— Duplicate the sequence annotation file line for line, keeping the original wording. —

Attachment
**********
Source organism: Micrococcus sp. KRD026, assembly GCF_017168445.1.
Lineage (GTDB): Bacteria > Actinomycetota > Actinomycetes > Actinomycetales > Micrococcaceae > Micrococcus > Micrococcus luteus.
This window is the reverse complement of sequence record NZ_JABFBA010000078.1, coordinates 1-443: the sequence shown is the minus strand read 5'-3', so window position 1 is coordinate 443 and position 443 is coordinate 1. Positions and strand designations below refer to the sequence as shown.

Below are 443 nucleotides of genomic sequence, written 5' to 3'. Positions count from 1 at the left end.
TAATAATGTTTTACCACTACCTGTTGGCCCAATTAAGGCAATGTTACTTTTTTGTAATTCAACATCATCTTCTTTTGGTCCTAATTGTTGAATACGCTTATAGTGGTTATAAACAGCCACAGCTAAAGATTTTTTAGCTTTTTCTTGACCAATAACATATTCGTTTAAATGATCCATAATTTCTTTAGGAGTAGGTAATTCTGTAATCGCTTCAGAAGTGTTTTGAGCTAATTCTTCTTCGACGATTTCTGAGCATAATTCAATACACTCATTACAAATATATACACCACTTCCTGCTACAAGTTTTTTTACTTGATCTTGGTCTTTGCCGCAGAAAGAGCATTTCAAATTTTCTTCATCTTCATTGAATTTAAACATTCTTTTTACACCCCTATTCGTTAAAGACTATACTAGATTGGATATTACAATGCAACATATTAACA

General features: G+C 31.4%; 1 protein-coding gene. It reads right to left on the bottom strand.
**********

Source organism: Micrococcus sp. KRD026, assembly GCF_017168445.1.
Lineage (GTDB): Bacteria > Actinomycetota > Actinomycetes > Actinomycetales > Micrococcaceae > Micrococcus > Micrococcus luteus.
This window is the reverse complement of sequence record NZ_JABFBA010000078.1, coordinates 1-443: the sequence shown is the minus strand read 5'-3', so window position 1 is coordinate 443 and position 443 is coordinate 1. Positions and strand designations below refer to the sequence as shown.

Below are 443 nucleotides of genomic sequence, written 5' to 3'. Positions count from 1 at the left end.
TAATAATGTTTTACCACTACCTGTTGGCCCAATTAAGGCAATGTTACTTTTTTGTAATTCAACATCATCTTCTTTTGGTCCTAATTGTTGAATACGCTTATAGTGGTTATAAACAGCCACAGCTAAAGATTTTTTAGCTTTTTCTTGACCAATAACATATTCGTTTAAATGATCCATAATTTCTTTAGGAGTAGGTAATTCTGTAATCGCTTCAGAAGTGTTTTGAGCTAATTCTTCTTCGACGATTTCTGAGCATAATTCAATACACTCATTACAAATATATACACCACTTCCTGCTACAAGTTTTTTTACTTGATCTTGGTCTTTGCCGCAGAAAGAGCATTTCAAATTTTCTTCATCTTCATTGAATTTAAACATTCTTTTTACACCCCTATTCGTTAAAGACTATACTAGATTGGATATTACAATGCAACATATTAACA

General features: G+C 31.4%; 1 protein-coding gene. It reads right to left on the bottom strand.